was in the same location, although it was enlarged and
improved several times. The place was originally 235
Western Row, the name of which was later changed
to Central avenue and the number changed to 219. It
was a three-story building and in later years he ex-
tended his store space and had, besides the entrance at
219 Central avenue, two other entrances around the
corner on West Sixth street, the two latter entrances
being 271 and 273.

Alfred Wlarren married Mary Jane Pinkerton, who
died February 19, 1881. Of the three surviving daugh-
ters Mrs. Elizabeth Warren Ziegler lives in Cincinnati,
while Mrs. Martha Warren Grothaus and Mrs. Alpha
Warren Hunsdon are residents of San Antonio.

When Henry Warren moved from Philadelphia to
Cincinnati he boxed all his collection of art works and
had them stored in his son 's establishment. There they
remained for a long period of years, and neither Alfred
Warren nor any of the artist's descendants had any
accurate idea of what the boxes contained. The col-
lection became the property of Alfred Warren by mat-
ter of inheritance, and when the latter moved to" Texas
after retiring from business, in Cincinnati, he had the
many boxes opened and their contents examined. Thus
it was discovered that practically the life work of Henry
Warren, excepting some of his portrait paintings and
his routine work as a scene painter, was contained in
the collection stored in those boxes. Mr. Warren called
in several competent critics to inspect the pictures, and
on the basis of their judgment as to their high indi-
vidual and average merit he determined not to sell one
specimen, and brought them all to Texas. After two
years of residence in Austin he followed his daughter
to San Antonio, and in the meantime had determined to
build a memorial to his father in the form of an art
gallery. The Henry Warren Memorial Art Gallery,
the result of that determination, was begun in 1912 and
finished in 1914. It is located on a beautiful elevation
at Alamo Heights in the north section of San Antonio,
being situated at the corner of Yerliena Eoad and Ter-
rell Eoad or Via Madre. and fronting on the last named
street. This memorial has perhaps the peculiar distinc-
tion of being the only art gallery in the world that has
ever been built for the purpose of displaying the paint-
ings and drawings of a single artist. The building is of
brick trimmed with stone, and above its main entrance
is an art memorial window with the name Warren and
the cornerstone has a bronze tablet on which is in-
scribed, "Erected to the memory of Henry Warren,
artist, by Alfred Warren."

Ulrich H. Eische. One of the most valuable officials
of the city of San Antonio is Ulrich H. Eische, alderman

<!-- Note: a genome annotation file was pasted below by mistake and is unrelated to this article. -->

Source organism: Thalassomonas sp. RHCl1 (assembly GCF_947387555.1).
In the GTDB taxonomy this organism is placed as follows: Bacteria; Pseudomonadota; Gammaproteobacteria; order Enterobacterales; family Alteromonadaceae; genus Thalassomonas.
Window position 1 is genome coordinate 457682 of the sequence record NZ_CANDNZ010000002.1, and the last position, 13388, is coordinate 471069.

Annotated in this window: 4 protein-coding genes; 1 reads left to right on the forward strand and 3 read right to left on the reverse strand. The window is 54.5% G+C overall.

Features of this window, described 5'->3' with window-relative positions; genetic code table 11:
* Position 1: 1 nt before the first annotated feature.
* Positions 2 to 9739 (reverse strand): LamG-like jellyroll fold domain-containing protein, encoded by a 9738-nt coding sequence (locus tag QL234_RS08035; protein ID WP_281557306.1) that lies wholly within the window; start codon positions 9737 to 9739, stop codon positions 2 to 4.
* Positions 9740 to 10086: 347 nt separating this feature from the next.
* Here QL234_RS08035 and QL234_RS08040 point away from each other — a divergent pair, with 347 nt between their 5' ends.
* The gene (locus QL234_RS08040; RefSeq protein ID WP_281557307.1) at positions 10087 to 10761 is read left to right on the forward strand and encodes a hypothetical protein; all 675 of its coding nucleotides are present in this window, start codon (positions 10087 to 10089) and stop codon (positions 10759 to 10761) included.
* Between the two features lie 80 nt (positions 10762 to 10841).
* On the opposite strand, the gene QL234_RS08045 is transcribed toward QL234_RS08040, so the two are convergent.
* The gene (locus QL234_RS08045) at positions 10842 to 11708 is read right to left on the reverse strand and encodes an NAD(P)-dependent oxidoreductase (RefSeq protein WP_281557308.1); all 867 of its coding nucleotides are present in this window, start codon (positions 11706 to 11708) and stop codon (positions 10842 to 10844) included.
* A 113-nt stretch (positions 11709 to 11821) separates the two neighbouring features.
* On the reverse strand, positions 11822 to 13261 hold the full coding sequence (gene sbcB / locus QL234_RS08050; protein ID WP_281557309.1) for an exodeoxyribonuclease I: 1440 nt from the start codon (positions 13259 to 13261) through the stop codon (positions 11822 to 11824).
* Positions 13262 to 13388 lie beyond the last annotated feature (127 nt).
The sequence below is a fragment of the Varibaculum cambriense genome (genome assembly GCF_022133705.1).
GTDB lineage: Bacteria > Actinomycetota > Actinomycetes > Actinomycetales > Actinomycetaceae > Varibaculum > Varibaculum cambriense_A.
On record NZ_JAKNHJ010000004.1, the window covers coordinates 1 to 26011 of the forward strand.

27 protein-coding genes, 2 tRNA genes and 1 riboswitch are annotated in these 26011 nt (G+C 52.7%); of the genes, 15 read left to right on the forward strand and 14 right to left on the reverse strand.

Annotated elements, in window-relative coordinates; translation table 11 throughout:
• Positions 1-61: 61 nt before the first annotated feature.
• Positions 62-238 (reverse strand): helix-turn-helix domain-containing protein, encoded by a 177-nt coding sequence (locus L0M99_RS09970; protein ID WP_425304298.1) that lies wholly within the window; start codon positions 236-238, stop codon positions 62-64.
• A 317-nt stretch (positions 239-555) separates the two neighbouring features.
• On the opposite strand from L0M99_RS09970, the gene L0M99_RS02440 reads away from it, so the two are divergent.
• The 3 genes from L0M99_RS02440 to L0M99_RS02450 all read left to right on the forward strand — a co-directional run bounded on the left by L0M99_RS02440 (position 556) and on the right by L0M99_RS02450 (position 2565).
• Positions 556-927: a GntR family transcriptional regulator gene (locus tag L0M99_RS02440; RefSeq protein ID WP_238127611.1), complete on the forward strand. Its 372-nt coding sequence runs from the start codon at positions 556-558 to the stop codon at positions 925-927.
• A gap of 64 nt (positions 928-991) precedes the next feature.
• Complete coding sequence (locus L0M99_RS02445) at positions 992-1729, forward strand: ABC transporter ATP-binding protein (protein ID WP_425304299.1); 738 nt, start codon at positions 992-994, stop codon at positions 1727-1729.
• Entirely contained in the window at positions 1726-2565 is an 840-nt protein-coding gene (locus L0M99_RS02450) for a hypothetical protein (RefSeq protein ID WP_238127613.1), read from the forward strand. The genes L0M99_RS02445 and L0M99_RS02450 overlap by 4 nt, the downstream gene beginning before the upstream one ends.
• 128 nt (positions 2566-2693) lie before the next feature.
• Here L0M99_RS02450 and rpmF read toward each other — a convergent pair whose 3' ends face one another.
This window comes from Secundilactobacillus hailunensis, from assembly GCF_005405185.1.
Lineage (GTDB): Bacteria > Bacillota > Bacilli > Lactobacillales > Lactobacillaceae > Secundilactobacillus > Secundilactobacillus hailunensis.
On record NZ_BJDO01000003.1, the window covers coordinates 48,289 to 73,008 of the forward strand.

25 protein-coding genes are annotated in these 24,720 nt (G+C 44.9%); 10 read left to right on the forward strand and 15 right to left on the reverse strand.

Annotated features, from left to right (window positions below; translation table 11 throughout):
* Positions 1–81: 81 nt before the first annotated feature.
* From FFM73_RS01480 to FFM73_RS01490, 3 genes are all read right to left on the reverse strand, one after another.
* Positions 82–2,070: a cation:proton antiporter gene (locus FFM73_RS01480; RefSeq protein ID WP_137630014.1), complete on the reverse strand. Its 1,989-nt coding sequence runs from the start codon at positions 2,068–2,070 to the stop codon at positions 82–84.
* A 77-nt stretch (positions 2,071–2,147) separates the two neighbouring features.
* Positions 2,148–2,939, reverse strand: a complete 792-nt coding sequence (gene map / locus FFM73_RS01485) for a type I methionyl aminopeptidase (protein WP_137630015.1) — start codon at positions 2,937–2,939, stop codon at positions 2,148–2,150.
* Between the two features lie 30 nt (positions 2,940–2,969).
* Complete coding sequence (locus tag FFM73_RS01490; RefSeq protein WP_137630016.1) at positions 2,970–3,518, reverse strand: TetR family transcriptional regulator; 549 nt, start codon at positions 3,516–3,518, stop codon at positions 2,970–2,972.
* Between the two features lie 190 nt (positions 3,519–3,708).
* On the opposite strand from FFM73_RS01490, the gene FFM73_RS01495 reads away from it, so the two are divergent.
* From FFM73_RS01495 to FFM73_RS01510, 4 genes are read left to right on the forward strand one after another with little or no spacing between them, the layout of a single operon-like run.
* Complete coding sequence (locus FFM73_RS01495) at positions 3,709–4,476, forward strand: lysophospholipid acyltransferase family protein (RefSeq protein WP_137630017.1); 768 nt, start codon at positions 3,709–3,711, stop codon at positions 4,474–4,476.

from the_ Fifth ward. With fine old German stock as
his ancestry, he has in abundance those qualities which
have caused America to welcome with open arms set-
tlers from the Fatherland. Par-sighted and industrious,
careful and patient, Mr. Eische makes an ideal city
father. He is a successful business man, and, having



lived in San Antonio for many years, he has many
friends here.

Ulrich H. Eische is the son of Edward and Louise
(Griesenbeck) Eische, both of whom were born in Ger-
many. They came to America with the Prince Solms-
Braunfels colony in 1S46, locating at Xew Braunfels,
in Comal county, Texas. Later they removed to San
Antonio, and Edward Eische took an active part in the
city's affairs. He served four years as a Confederate
soldier in the Civil war, going out from New Braun-
fels, and he was also an enrolling ofticer from that place.
He was city tax collector for four years and was a well-
known Mason and a Knights Templar. He died on
the 1st of August, 1898, and his wife survived him until
the loth of May, 1904.

Ulrich H. Eische was born in New Braunfels. on the
Comal Eiver, May 30, 1858. When he was eight years
old his parents removed to San Antonio, obtaining his
first glimpse of the city which was to be his future
home, on St. Patrick's day, 1866. He grew up in this
city, attending St. Mary's College and recei^dng his
higher education from Professor C. Plagge. For forty
years Mr. Eische has lived in what was known as ' ' Irish
Flat," but which is now called the Fifth ward. He is
the head and sole owner of the Eische Bottling Works,
a prosperous enterprise which manufactures soda water
and other soft drinks. He has three brothers and four
sisters living.

On February 1, 1912, Mayor A. H. Jones appointed
Mr. Eische alderman of the Fifth ward, to fill an un-
expired term, and in 1913, so competent had he proved
and so satisfied were the people of the Fifth ward with
their representative, that they returned him to the city
council by a large majority. He is valued by his fellow
councilmen as a hard working and conscientious mem-



Online LibraryFrancis White JohnsonA history of Texas and Texans (Volume 4) → online text (page 133 of 177)